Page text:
By Rhammel Afflick. Original post on HuffPost.
When we think about the issues faced by lesbian, gay, bisexual and transgender people we rarely separate out the issues that they face as separate entities in the mainstream media. Why would we? Collectively as a group we still have lots to fight for. Most of those fights centred on humanities inability to see that gender roles in society needn’t be so stringent. The truth is though; despite various compelling reasons to stick together; like the idea walking down a street anywhere in the world can still be a daunting task; we can’t forget the fact that being a white lesbian woman isn’t the same as being a black bisexual woman and so on.
Now I’m not talking about the need for a separate campaign focusing on bisexuals or any other group they exist already and play their roles. I’m simply talking about collective individuality, a concept we’re yet to grasp. The idea that we can all work together but realise that even amongst the community we identify with most we still have a lot to learn, develop and progress on. Now so far this might seem like a simple concept. Nothing new I hear you say? Well sadly this way of thinking isn’t as mainstream as we think it is. The idea that intersectionality is brushed to the side seems odd when we’re talking about people at the frontline of fighting. It seems odd when on the surface we appear to be collectively at ease when the time is right.
As a bisexual young man living in London; somewhere I believe to be progressive on LGBT rights compared to the many other places in the world where people can be imprisoned for their sexuality; I find it increasingly hard to be open about my sexuality without explaining it in detail. Now you might be imagining a conversation with my straight friend from Uxbridge, or even a conversation with a stranger I’ve just met but actually it applies to conversations I’ll have in G-A-Y with my gay friend from Westminster. I’ll be sat having a drink (or two) with mates and it won’t be long before I’m quizzed on the last girl I dated or jokes are dropped about how greedy or confused I am. Imagine having lots of friends and family but still feeling lonely? Doesn’t quite sound right, does it?
Whenever I reveal my sexuality, I’m always ready for the generic reactions like ‘Oh I would have never known’ or ‘I’ve always known’ which are usually meant as a compliment or comfort but instead lead me to think about the fact those outside of the LGBT community are constantly pushed to believe that any man who is not straight is an extremely camp glitter fairy waiting for Mean Girls 3 to be released.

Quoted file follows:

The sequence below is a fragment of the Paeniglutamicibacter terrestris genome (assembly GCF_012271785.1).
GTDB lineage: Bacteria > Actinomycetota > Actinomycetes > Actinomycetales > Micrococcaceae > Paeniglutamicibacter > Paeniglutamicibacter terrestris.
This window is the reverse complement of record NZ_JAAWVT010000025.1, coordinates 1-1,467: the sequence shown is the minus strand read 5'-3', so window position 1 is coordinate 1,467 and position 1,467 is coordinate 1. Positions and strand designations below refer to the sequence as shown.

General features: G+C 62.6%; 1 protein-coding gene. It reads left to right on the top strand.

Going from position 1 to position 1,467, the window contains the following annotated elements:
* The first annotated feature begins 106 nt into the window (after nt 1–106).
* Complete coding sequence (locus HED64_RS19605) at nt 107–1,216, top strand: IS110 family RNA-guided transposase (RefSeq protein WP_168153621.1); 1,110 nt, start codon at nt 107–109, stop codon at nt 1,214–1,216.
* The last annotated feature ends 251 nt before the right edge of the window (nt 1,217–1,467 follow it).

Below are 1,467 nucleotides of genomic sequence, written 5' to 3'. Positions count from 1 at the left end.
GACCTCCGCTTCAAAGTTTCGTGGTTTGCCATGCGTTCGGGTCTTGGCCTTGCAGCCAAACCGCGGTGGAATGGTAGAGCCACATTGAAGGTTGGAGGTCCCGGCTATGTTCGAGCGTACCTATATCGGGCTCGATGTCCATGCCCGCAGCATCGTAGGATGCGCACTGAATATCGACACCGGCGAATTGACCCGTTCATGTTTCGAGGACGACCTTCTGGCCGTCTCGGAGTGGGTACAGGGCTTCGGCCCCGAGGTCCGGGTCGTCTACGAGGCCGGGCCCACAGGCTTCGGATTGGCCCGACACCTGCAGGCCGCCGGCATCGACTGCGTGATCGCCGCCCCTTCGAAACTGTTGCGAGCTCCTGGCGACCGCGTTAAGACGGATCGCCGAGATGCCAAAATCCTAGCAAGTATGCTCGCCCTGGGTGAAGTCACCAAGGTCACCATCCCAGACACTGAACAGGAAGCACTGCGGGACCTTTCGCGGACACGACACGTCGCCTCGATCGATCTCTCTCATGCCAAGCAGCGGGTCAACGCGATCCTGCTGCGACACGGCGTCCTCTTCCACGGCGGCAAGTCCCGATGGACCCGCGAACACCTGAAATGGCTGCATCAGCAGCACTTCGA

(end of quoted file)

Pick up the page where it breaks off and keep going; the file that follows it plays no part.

I am however never ready for the question that follows, which usually includes scaling my attraction to women over my attraction to men. I’m left feeling puzzled, like I should have asked my doctor when he measured my height and weight. My friends probably don’t realise but this moment always sends me off into a deep thought about whether bisexuality is even the right tag, is it that simple? What really constitutes my feelings towards people? How can I explain that in a world where we are driven to label everything? Because after all a label it makes us feel better. We can then begin to understand it and acknowledge it even exists.
Being bisexual leads to other issues that straights, gays and lesbians don’t have to deal with too often (in this format). The idea that on a weekly basis you get mistaken for being straight or gay, and you’re forced to decide whether it’s worth clarifying for the fifth time that week. Do I leave this lovely lady with the belief I’m straight, and therefore feel as if I’m once again hiding in a closet? Do I leave this young man to believe I’m gay or do I face looking defensive or ashamed of gay people by clarifying I’m bisexual? That’s all just before being faced with a colleague slandering gay people because despite the fact he knows my ex-girlfriend, he doesn’t know that I also have ex-boyfriends and hasn’t realised his comments weren’t only offensive they were directed at me.
This all becomes even more complicated when you reveal your bisexuality to a partner or date. Whether it’s with a straight women or a gay man, both present their own challenges. With straight women they are often left wondering whether my attraction to them is real and a linger of mistrust lies throughout the relationship. With gay men it’s a question of loyalty because they dislike the idea that I can make my sexuality invisible and just exit the harder life for a life with kids and widespread acceptance. I’ve even once been told by female friends they’d never date a guy that had been with another man, just before being told by a gay friend they’d be worried about having twice the competition, as if being bisexual makes you disloyal and or void of preference. Now this hasn’t applied to all of my past relationships, but the fact I and other friends have even considered entering another closet, by saying ‘I’m gay’ on top of ‘I’m straight’ to get through things isn’t great.
All these issues to think about while still coming to terms with the fact that being accused of being gay is still considered an insult. You may read this and distance yourself from my experiences but it’s still evident to me that amongst some of the more poignant issues like employment or marriage we still have a long journey to lead before sexuality is a problem of the past. Even in countries where acceptance of sexuality has advanced dramatically. Things might be getting better on paper but in practice the struggle continues.